Megan Meier: Supporters gather on what would have been girl’s 16th birthday November 8, 2008Posted by cyberpatrol in cyberbullying, cybercrime, myspace.
Tags: lori drew, megan meier, myspace
About 50 people gathered Thursday evening to remember Megan Meier, who would have been 16 Thursday.
She most certainly, according to her mother, would have wasted no time in trying to obtain her driver’s license.
“She had talked about getting a car from probably the time she was 12 years old,” said Tina Meier, Megan’s mother. “So today is a hard day. But every day has been hard without her.”
The gathering was at a Dardenne Prairie baseball field on Hanley Road. A photo slide show of Megan’s life played across a sheet fixed to the back of the backstop.
There she was: a toddler with her new baby sister, Allison; a little girl before the Christmas tree; a basketball player at the Boys & Girls Club of St. Charles; and an eighth-grade volleyball player at Immaculate Conception Elementary School.
At times, her image on the sheet seemed to come alive, rolling with the wind.
Megan was 13 when she took her life in October 2006, the victim of a hoax involving an adult neighbor, Lori Drew, a family friend who had lived four doors away in Dardenne Prairie.
Drew, 49, is scheduled to go to trial for her role in the incident in Los Angeles Nov. 18.
“There are people who are not like Megan – who would not take their own life,” said Tina, 38. “Some people can walk away from it. But there are many who can’t.”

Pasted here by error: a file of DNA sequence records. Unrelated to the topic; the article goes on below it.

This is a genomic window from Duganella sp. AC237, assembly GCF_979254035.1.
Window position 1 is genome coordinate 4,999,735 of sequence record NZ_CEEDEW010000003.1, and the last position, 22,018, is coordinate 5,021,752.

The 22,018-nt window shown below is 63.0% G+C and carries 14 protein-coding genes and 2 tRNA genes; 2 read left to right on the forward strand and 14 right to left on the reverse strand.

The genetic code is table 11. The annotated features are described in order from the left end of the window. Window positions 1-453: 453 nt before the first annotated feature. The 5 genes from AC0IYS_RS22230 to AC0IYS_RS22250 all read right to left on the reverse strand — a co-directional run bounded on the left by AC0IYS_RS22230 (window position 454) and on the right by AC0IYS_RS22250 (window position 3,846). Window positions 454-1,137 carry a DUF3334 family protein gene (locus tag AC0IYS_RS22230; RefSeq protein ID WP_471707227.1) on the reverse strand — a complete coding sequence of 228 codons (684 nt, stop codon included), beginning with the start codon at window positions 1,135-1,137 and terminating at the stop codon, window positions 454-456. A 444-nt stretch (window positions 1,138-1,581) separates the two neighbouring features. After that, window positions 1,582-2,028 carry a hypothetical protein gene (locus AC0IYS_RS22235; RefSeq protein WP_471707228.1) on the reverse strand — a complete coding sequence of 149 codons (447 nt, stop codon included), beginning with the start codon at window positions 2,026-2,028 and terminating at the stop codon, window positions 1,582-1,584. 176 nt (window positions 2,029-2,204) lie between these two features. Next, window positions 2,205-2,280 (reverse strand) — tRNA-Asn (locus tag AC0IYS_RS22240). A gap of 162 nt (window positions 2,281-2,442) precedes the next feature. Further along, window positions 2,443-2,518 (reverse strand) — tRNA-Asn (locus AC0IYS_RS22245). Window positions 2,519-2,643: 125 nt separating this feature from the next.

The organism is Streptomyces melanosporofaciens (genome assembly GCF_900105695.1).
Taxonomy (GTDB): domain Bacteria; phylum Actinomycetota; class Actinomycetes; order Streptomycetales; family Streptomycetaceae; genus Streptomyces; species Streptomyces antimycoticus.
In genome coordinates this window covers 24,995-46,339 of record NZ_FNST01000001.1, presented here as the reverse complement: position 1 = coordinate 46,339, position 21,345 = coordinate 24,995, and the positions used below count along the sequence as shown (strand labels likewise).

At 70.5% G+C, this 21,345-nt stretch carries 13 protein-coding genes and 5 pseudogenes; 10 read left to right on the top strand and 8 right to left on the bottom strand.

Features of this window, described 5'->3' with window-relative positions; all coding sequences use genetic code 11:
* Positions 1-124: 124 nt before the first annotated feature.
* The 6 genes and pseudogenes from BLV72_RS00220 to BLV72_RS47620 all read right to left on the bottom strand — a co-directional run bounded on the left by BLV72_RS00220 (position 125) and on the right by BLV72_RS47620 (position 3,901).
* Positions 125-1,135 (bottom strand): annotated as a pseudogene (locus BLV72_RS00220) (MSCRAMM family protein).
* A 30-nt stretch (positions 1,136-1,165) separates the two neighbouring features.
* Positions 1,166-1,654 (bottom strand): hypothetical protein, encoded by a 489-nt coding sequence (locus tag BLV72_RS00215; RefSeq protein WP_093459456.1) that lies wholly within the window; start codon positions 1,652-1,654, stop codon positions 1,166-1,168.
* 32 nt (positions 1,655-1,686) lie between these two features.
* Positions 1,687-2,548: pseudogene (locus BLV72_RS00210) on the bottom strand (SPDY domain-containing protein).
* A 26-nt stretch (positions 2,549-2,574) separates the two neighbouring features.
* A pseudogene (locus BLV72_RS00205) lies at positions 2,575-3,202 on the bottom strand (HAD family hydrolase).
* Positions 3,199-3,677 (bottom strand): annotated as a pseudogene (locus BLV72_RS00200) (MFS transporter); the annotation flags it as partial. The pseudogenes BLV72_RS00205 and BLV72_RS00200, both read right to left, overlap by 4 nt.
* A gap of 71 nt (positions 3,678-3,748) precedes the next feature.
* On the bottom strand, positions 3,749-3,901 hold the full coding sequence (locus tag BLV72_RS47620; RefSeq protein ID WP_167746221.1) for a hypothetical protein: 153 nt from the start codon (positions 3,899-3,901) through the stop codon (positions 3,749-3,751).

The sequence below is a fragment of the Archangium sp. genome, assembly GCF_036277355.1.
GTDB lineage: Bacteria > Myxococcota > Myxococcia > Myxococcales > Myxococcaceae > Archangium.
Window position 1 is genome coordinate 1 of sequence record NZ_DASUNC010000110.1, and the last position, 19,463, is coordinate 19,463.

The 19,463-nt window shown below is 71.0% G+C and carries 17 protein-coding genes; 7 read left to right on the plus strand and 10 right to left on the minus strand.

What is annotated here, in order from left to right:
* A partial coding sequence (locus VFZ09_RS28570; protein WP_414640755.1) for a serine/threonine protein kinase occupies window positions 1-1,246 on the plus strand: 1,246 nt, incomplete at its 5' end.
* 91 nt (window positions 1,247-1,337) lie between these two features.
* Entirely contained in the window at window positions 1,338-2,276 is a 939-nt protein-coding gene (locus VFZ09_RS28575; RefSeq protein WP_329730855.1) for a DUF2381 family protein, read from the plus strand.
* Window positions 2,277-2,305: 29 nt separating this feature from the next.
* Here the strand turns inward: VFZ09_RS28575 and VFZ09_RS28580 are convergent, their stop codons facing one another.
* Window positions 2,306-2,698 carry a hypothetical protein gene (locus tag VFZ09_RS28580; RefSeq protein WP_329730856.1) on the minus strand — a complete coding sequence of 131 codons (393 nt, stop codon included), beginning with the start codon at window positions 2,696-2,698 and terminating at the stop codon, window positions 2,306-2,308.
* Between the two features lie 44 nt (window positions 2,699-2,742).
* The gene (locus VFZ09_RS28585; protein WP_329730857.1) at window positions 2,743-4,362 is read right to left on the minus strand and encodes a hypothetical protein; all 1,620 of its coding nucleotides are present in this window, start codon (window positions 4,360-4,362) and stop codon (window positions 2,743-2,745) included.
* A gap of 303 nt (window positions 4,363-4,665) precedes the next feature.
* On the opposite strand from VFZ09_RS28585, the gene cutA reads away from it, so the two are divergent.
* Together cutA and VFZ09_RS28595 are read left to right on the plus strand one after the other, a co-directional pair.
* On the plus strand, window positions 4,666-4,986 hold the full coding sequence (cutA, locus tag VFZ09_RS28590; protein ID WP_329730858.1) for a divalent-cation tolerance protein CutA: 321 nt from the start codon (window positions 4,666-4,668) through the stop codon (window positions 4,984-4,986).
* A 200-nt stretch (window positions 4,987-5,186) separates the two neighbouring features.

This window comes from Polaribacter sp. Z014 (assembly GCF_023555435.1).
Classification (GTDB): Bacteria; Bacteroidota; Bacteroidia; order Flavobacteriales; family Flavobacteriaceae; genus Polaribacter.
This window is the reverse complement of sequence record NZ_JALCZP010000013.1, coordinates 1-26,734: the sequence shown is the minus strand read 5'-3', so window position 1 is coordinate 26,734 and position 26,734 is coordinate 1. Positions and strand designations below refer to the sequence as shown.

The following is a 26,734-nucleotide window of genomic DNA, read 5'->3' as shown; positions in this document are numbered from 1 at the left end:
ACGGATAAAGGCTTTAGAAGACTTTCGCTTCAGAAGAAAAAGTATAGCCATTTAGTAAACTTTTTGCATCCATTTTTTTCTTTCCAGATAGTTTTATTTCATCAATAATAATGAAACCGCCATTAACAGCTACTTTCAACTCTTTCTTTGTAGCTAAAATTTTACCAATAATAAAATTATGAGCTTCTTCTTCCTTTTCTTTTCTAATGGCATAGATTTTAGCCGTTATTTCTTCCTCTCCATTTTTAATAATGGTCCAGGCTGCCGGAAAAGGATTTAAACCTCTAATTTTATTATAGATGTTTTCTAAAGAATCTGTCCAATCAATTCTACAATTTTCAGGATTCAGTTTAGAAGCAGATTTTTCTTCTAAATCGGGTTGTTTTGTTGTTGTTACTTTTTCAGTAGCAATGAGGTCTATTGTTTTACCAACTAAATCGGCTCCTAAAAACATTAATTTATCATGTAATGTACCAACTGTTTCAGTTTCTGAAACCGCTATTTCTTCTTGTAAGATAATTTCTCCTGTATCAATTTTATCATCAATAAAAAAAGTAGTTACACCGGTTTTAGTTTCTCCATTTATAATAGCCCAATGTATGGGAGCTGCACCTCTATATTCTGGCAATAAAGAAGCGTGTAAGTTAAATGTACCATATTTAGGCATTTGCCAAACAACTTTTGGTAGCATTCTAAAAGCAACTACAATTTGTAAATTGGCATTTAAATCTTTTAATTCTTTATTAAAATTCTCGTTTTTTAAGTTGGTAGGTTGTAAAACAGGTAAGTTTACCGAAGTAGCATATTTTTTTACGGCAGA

Cassie Thomas, 16, of St. Peters, recalled her friendship with Megan. She last saw Megan two months before her death. They saw a movie together.
“She just meant so much to me,” Cassie said. “She was a lot like me.”
“I was a good friend of hers,” said Brittany Osborn, 16, of O’Fallon. “I’m here to remember her and honor her. She was loving and easy to get along with.”
Those in attendance lit candles. Butch Moore, a family friend, sang “,” written by . Some signed what Tina has called “The Megan Pledge,” which states, in part:
“I agree not to use technology as a weapon to hurt others.”
“I agree to think before I click.”
“I agree to think about the person on the other side.”
The goal is 1 million pledges. So far, Tina said, there are 425,000.
People said they came to remember Megan, or to support Tina, or the Meiers, or to support Vicki Dunn, of St. Peters, Tina’s aunt.
“We’re here in honor of Megan Meier and to help reduce cyberbullying – if we can in some small way – and to support the family,” said Jeff Brooks, 43, of Dardenne Prairie. His daughter is a friend of Allison Meier, 12.